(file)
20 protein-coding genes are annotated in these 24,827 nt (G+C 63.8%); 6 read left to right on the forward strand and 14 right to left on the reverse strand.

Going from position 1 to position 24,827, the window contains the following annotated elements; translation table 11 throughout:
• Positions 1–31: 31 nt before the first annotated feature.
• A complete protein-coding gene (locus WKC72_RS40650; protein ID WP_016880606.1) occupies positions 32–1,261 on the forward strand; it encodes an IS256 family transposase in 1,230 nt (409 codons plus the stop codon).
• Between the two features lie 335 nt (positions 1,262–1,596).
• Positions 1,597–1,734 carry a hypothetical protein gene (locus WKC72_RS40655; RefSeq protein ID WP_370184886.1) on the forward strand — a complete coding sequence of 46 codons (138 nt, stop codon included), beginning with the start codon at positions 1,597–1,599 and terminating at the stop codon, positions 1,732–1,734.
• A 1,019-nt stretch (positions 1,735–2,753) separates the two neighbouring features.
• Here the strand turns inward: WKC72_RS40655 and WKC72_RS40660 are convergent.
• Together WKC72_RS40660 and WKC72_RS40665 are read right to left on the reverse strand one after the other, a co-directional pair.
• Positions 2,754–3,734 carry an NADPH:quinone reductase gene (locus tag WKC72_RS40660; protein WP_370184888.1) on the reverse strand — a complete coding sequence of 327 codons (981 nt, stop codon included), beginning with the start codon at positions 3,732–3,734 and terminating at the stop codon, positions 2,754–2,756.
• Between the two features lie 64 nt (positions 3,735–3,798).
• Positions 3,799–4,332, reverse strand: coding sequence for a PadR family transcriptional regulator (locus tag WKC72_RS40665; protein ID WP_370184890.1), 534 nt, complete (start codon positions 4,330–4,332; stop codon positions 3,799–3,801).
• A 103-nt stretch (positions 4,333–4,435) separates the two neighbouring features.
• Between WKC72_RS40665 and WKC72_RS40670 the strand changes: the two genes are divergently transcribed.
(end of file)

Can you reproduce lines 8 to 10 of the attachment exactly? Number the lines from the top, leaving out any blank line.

• Here the strand turns inward: WKC72_RS40655 and WKC72_RS40660 are convergent.
• Together WKC72_RS40660 and WKC72_RS40665 are read right to left on the reverse strand one after the other, a co-directional pair.
• Positions 2,754–3,734 carry an NADPH:quinone reductase gene (locus tag WKC72_RS40660; protein WP_370184888.1) on the reverse strand — a complete coding sequence of 327 codons (981 nt, stop codon included), beginning with the start codon at positions 3,732–3,734 and terminating at the stop codon, positions 2,754–2,756.